That, and the presence of Eden Hazard as Chelsea's best player, is in large part why Conte opted for the 3-4-3 over his supposedly preferred formation of the 3-5-2. There are no certainties in football, but I'm guessing that Conte would indeed rather see a 3-5-2 employed, which explains the Fernando Llorente rumours; however, unless Hazard is lured away by Zidane's siren call in the next few seasons, I think we'll see Conte stick to formations that employ two out-and-out wingers.

So, what were Chelsea missing in midfield, between the likes of Fàbregas, Kanté, and Bakayoko. It's really quite simple: versatility. Should Kanté be out for a big match, you wouldn't want Fàbregas stepping in to fill his shoes defensively. Chelsea have already seen that at work, and it wasn't pretty.

Exhibit A:


Exhibit B:


Likewise, we don't want to be relying on Kanté or Bakayoko in a situation where we need to be creating chances against parked bus. Very few in the game can rival Fàbregas' ability to put the ball on a dime from 45 yards away, but Danny Drinkwater is actually quite a gifted passer. Sure, you can watch his highlights to see him dropping them in for Jamie Vardy as the striker gets in behind defensive lines, but what's almost always a better representation is statistics with an explanation of the circumstances in which the stats were achieved. Below you'll find a comparison of the two players in the season which their clubs won the premier league title.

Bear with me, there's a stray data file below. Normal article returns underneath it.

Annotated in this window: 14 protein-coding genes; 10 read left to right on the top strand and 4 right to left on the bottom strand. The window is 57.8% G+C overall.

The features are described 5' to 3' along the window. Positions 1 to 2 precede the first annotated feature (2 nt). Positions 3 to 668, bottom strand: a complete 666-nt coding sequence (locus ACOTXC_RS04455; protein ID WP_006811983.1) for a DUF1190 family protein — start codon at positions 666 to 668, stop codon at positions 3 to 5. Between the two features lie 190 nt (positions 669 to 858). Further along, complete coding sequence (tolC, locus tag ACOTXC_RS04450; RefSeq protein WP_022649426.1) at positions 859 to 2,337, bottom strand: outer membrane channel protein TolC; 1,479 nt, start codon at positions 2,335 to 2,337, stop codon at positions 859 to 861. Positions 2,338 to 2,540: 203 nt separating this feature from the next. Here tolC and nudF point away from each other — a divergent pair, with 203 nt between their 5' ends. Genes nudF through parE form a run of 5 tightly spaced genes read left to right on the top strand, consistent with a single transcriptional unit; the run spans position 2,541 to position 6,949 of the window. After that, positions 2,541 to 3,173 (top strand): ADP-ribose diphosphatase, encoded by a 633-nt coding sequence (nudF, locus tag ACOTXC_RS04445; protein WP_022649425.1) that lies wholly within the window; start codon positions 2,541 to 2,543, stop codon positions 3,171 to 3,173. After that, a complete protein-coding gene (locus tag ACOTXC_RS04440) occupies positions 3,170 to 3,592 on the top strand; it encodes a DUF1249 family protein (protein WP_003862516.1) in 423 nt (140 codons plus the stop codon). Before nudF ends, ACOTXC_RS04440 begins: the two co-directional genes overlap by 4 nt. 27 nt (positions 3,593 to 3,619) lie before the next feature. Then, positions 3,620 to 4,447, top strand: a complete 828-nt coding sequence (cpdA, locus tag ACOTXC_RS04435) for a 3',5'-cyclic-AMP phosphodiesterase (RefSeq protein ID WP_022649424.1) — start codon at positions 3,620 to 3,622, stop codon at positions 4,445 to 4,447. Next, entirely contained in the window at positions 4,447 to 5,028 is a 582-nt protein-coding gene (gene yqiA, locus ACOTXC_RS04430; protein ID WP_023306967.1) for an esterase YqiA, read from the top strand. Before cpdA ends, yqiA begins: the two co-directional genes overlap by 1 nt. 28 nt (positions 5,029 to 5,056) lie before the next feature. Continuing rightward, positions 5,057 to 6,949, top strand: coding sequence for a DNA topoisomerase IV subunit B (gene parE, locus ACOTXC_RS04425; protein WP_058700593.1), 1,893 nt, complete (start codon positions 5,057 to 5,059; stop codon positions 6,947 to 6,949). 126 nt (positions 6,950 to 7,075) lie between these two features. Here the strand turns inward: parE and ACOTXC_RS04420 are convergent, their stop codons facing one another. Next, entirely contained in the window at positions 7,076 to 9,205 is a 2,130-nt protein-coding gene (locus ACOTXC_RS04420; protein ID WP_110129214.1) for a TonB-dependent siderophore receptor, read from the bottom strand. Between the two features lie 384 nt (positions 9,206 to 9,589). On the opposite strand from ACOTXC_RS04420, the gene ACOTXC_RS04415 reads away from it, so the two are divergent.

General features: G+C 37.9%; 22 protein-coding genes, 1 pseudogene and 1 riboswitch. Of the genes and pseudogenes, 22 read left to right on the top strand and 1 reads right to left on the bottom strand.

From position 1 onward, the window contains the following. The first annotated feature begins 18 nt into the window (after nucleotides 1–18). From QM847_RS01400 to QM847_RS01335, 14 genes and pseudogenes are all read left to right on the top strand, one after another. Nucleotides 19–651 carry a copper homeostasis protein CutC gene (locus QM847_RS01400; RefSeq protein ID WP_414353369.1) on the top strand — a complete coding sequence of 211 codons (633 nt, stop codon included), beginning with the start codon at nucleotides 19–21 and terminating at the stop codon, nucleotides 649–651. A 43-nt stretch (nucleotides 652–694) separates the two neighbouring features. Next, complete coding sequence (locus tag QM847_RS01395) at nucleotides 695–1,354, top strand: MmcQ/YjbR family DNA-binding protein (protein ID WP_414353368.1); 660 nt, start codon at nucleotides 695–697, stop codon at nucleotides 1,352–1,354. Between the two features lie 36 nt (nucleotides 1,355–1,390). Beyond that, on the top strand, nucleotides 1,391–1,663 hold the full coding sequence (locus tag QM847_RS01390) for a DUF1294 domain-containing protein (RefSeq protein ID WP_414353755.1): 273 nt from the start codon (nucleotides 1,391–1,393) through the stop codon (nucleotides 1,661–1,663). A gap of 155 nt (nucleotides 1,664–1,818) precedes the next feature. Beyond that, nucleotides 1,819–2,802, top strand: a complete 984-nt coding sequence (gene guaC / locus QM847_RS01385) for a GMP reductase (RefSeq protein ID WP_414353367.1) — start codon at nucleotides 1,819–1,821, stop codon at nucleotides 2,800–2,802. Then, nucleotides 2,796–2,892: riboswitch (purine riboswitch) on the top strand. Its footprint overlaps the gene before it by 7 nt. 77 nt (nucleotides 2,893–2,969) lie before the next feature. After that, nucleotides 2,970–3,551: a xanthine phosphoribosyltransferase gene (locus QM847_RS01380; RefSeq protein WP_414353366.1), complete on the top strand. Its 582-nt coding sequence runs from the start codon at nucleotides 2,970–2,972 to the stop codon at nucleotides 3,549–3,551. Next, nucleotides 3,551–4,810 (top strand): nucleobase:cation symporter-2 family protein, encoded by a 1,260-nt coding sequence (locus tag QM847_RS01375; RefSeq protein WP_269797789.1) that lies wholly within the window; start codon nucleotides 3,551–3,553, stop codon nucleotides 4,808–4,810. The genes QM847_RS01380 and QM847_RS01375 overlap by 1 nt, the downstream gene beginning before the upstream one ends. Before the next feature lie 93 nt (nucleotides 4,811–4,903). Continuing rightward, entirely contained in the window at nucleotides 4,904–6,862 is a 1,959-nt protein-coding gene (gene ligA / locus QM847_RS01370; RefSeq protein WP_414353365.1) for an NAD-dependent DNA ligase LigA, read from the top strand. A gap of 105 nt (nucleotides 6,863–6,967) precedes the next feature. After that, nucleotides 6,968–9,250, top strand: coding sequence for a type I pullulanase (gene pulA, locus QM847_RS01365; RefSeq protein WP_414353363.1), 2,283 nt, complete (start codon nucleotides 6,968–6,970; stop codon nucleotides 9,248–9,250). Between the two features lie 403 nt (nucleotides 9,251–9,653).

As you might expect, Drinkwater lags behind Cesc in both assists and key passes. Meanwhile, he beats Cesc in the through ball and long ball categories, with the long balls especially eye-catching as one reviews his tapes. For the sake of additional context, it's important to consider that Drinkwater featured in just about every match for Leicester, whereas Cesc was often used situationally, as mentioned above. This means Drinkwater has a larger sample size, and faced more difficult teams over the course of the season. He was also working with Vardy and Riyad Mahrez, who were obviously no slouches, but still not quite the level of Diego Costa and Hazard. It's clear that Drinkwater has something in his locker going forward. For the sake of comparison, demi-god N'Golo Kanté has just 0.6 key passes per game, and despite finishing last season as PFA Player of the Year, totaled only one assist.

As for the defensive side of things, a comparison of Kanté and Drinkwater yields a similar picture:


N'Golo outpaces Danny in the obvious categories, tackles and interceptions. It may surprise some that Drinkwater led in clearances and blocks. The term "fighter" comes to mind, and I know a certain Italian manager that greatly appreciates that in his players. I wouldn't read too much into Drinkwater's Rating being superior to both Cesc's and Kanté's. Those should generally be taken with a grain of salt, and really only indicate how important a player is to his own team.* When you look at Drinkwater's defensive contribution next to Fàbregas', you can see that Drinkwater is the vastly superior option for that side of the game. Cesc only manages 1 tackle per game, 0.6 interceptions, 0.6 clearances, and 0.1 blocks. Again, part of this can be traced back to the situations in which the Spaniard is utilized, but only partly. Moreover, Conte is obviously selecting Fàbregas for those situations because he believes it better suits the player's strengths and weaknesses.